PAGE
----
Briar Run Kocky Boy
(Briar Run Wango x Briar Run Addytude)
10 1/4" - tri - rough - 04/14/2007
JRTCA Natural Hunting Certificates to Ground Hog, Raccoon, Opossum
Kocky Boy, the JRT known as "Boy", is a result of the repeat breeding of Addy and Wango. Like his doggy daddy, we knew he was a special one from the start. The day Boy's feet hit the floor he had his nose to the ground running'. He was always on a mission. At first we weren't sure if he new what his mission was but his heart and drive told him there was something out there and he had to find it. Between eight and nine weeks old he worked a rat endlessly. At just a few months old, while playing in the yard, his nose drew him to a two hole sette in our fence row. Boy and his sissy, Krazy Girl, checked out the hole and with Boy leading they began to enter the sette. We quickly tailed them out and got an adult who agreed something was home and we dug up a nice ground hog. The next day we walked them thru the timber and again they found a nice sette and checked it out. I love seeing working promise at this age.
Boy grew up into a nice moving, well balanced, small terrier. He packs a ton of heart and drive into a little 10 1/4" package. Although Boy gave us all the signs of an early starter, we held him back from the field due to his size and the fact he acted as though he would be a "hard" worker. At thirteen months old we had him in the field and his big sis, Kaos, worked a hog in a nice one eyed, straight tube - perfect for schooling young terriers. We dug just a foot or so to a "Boy sized" hog. The dig was repaired and Boy was let go to see what he would do. He found the hole and entered without hesitation. There was baying for a minute, then he engaged and drew the hog. He did a great job, but all we could do is hope he would not try this with the larger ground hogs. A week or so later we had Boy out again and he found and worked his own adult hog in fine fashion. At first he did mix it up a bit, but he respected the hog's size and settled into a nice steady bay, staying until we got down to him. Boy has been an excellent part of our terrier tool box. He's a character indeed, often head butting his quarry when he finds them. He has been a real pain a time or two when his nose takes him off into a direction he shouldn't go, but he makes up for it later when he's in a hole doing what he loves most. At a young age Boy earned his first JRTCA Natural Hunting Certificate and by the time he was barely a year and a half old he had earned his JRTCA Bronze Medallion. He has earned multiple AWTA working certificates and recently finished his AWTA Veteran Earthdog Award.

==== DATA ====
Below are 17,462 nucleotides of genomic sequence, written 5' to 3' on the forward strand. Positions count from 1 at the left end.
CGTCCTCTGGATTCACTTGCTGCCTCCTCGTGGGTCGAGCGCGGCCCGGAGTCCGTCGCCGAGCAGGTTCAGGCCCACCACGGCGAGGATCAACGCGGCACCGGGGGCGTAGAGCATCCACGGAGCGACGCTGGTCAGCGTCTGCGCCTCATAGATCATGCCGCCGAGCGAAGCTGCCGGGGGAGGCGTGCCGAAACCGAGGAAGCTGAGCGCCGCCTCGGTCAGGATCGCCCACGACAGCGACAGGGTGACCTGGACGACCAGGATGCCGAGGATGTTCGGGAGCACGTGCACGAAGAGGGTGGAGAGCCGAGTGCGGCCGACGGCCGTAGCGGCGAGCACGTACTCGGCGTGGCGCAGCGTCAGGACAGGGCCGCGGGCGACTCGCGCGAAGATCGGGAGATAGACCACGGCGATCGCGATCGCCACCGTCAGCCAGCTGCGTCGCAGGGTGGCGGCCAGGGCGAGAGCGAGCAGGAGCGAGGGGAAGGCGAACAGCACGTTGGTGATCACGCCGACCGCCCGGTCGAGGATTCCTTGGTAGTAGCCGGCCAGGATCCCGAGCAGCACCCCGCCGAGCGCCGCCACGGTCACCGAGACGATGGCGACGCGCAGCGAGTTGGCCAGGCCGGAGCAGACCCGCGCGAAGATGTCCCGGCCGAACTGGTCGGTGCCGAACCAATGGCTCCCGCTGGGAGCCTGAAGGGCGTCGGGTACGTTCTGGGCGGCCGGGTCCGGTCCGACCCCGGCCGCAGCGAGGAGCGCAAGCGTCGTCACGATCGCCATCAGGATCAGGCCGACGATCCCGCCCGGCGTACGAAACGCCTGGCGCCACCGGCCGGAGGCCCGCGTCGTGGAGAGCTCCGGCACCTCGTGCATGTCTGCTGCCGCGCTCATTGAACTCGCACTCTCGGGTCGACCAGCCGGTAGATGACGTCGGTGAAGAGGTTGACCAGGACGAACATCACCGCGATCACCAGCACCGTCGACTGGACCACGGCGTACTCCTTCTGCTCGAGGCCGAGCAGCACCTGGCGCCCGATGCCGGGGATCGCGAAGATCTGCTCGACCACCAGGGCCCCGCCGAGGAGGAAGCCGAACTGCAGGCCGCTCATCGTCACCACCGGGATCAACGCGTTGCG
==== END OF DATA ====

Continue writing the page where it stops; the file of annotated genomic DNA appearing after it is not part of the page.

It's hard for Boy to compete in the show ring because of his size, but we show him from time to time anyway. His first time in the ring he had just turned four months old and he wasn't much bigger than most eight week old puppies. The other puppies towered over him. The judge made us move to a dirt spot in the ring so he could he could see his legs. He ended up second in the class and made his way up to Reserve 4 - 6 mos Dog Puppy. The comment made by the judge that day was "I have never seen such balance and movement on that small a terrier." Every time we have had Boy in the show ring we have been told that same basic comment and a lot of times they will add, "but he is just too small." At that time I would really like to blurt out "too small for what? getting in every hole he can find? What are the measurements for the breed standard? Does it not state from 10" up to 15". OK then. I can't even begin to count how many times I've seen 14" + dogs win it all. Boy has placed at the front of the ground hog classes and he has placed somewhere in the line ups of bigger working classes. The one I'm most proud of is when he got past two very strong show ring contenders and won his Bronze Medallion Dog class.
Along with being a good solid worker, Boy is quite the character and a wonderful companion who enjoys rolling around on the floor with puppies or people for hours on end. He has already sired a couple of litters. Two bitches from his first litter are in the field working. We look forward to many more years of field work and companionship with Boy and hope to see more of his offspring following in his paw prints.
Last Updated 22 Mar 2011